All in all the reassembly went pretty well. I had to figure out how to wiggle the pads into the holders so that they could move. Otherwise they’d jam. The lubricant and a goodly amount of elbow grease freed them up, but I still don’t understand why these little clips fit onto the bottom of the front pads. There weren’t enough to go around, so I put two on the left side and left the right ready for clip installation if they squeal or thump.

Apart from the pad-fitting the front brakes went together well, but the rears required that I remove the calipers in order to mount them on the rotors. No problem: Charlie’s tool box has two sets of vice grips for pinching brake lines, and banjo bolts are no big deal if you don’t lose the washers when you remove them. “Gravity bleeding” was mentioned on one of the videos, and it seemed to work. I added a few ounces of brake fluid at the top and wiped up the mess on the floor.

The car stops well now and the ABS works properly. With the summer tires installed (tire pressure sensors) no indicator lights complain on the dash. The parking brake works properly. The car shows no evidence of brake drag, but when I took the temperature of the rotors after a test drive, the right rear was a bit hotter than the others. That caliper had felt a bit tight when I put it together. It may need replacement.

I’ll try a couple of test drives and see if it loosens up with wear. Now that I know how to reassemble a set of modern disk brakes, the prospect of another session on the hoist isn’t bad at all.

BTW: I see this article is already getting some hits, so I should mention a trick I learned from a mechanic some years ago. Toyota brake rotors don’t flop loose from the hubs when the wheel comes off. There is, however, a pair of tapped holes drilled into the rotors which take a regular bolt, metric thread, a bit bigger than 1/4″. The correct bolt takes a 12 mm wrench, if I recall correctly. To remove the rotor, all you need do is locate a suitable bolt and twist it in against the hub. Pop. Works every time. Paint the bolt and keep it in your toolbox.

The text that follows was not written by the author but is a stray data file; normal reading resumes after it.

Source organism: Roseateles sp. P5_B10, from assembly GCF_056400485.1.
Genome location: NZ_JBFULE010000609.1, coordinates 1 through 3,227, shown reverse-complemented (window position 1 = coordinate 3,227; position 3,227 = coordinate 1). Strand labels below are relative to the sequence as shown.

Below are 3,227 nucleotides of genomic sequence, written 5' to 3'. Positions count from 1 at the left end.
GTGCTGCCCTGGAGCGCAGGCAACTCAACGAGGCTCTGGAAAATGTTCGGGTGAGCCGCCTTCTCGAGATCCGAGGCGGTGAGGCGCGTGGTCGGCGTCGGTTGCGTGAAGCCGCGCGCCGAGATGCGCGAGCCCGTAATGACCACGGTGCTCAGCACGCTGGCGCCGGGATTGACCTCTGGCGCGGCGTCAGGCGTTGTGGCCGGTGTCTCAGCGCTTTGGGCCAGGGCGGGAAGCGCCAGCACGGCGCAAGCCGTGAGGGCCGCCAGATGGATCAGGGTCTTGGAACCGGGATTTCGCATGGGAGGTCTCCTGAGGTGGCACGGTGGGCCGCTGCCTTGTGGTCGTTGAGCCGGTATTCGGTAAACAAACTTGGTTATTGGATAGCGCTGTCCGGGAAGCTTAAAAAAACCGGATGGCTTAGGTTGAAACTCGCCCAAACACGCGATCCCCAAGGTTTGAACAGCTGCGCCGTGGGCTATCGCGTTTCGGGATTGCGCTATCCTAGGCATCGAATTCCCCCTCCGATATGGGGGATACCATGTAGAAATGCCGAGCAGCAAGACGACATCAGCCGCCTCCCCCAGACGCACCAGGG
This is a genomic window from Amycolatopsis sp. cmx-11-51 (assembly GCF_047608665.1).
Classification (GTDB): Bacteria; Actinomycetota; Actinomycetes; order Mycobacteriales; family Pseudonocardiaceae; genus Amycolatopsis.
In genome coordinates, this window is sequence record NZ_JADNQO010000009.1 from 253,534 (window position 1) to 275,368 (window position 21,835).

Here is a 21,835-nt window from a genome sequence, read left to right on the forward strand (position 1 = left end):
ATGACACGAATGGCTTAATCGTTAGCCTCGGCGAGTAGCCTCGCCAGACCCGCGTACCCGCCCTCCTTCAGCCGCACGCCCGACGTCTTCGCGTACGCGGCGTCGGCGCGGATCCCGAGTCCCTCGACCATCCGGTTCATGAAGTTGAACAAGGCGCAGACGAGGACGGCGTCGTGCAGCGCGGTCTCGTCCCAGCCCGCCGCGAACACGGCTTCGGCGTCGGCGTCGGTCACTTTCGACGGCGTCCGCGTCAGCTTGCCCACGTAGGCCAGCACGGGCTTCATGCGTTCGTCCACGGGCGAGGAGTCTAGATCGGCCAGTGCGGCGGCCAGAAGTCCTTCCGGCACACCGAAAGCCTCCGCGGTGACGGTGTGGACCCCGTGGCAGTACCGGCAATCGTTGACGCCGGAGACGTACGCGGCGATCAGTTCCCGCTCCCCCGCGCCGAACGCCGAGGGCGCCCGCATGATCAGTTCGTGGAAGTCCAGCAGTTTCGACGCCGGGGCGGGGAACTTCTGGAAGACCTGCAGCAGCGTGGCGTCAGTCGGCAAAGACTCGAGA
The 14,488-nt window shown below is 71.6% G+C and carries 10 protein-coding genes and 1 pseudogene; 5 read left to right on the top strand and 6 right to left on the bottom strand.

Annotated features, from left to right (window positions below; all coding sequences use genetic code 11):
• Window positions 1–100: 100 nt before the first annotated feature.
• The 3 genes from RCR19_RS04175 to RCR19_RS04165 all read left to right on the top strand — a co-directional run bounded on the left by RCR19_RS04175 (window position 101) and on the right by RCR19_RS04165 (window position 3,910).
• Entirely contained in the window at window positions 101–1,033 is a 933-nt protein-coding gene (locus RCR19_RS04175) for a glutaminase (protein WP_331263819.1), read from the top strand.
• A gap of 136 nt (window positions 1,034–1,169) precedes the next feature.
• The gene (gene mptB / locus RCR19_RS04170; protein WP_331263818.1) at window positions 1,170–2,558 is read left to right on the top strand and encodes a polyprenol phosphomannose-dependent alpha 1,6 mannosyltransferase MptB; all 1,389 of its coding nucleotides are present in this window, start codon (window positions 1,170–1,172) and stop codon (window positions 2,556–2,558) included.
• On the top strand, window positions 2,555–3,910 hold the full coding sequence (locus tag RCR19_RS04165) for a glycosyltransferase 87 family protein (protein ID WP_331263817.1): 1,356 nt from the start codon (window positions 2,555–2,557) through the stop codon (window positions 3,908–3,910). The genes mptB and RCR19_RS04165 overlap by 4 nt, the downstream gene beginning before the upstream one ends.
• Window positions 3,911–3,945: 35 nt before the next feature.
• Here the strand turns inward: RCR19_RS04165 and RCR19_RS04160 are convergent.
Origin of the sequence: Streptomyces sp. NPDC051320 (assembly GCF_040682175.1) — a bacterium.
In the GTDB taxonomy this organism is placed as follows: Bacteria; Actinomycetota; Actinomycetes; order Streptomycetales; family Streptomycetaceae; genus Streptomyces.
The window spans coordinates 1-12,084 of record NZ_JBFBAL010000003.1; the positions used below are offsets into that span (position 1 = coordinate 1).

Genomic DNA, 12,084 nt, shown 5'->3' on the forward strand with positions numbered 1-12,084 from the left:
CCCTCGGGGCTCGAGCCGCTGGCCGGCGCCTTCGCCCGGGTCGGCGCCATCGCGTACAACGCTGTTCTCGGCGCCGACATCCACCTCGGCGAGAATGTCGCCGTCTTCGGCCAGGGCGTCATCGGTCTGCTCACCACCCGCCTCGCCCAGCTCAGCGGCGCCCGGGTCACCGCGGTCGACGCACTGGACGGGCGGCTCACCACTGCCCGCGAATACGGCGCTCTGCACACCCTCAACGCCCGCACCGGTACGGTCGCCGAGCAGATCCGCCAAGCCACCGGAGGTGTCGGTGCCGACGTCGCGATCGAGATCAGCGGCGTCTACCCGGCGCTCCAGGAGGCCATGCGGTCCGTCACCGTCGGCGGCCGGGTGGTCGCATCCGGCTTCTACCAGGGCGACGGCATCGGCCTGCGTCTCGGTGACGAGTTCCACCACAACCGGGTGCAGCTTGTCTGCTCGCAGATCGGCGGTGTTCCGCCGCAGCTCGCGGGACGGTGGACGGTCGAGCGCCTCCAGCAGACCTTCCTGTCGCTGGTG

UPDATE: 20 April, 2014

After considerable thought, a downloaded service manual and email chats with Charlie, I went looking for the source of the friction on that right rear caliper.

There didn’t seem to be a lot of run-out on the rotor, though the pads had worn themselves looser than when I had forced them into place before.

Before long I found myself removing the piston from the caliper by turning it counter-clockwise with my little caliper tool and a 3/8″ ratchet. It felt as though some lube could help. When the piston came free I discovered a few bits of broken thread on the stud inside the caliper. I cleaned things up as well as I could, tried air to blow any remaining moving parts out onto the bench (there weren’t any), then buttered things up with the synthetic grease the dealer gave me and put them back together. The rubber “foreskin” of the piston was hard to get back in, though with persistence and the back of a dental pick I think I prevailed. Several trips in and out (with ratchet and tool) and the piston seemed freer than before. On a dry fit I noticed that it’s fairly easy to extend the piston in the caliper by judicious manipulation of the emergency brake lever (where it joins the cable at the wheel), though it’s wise to avoid pinching the web between one’s thumb and first finger during this exploratory exercise.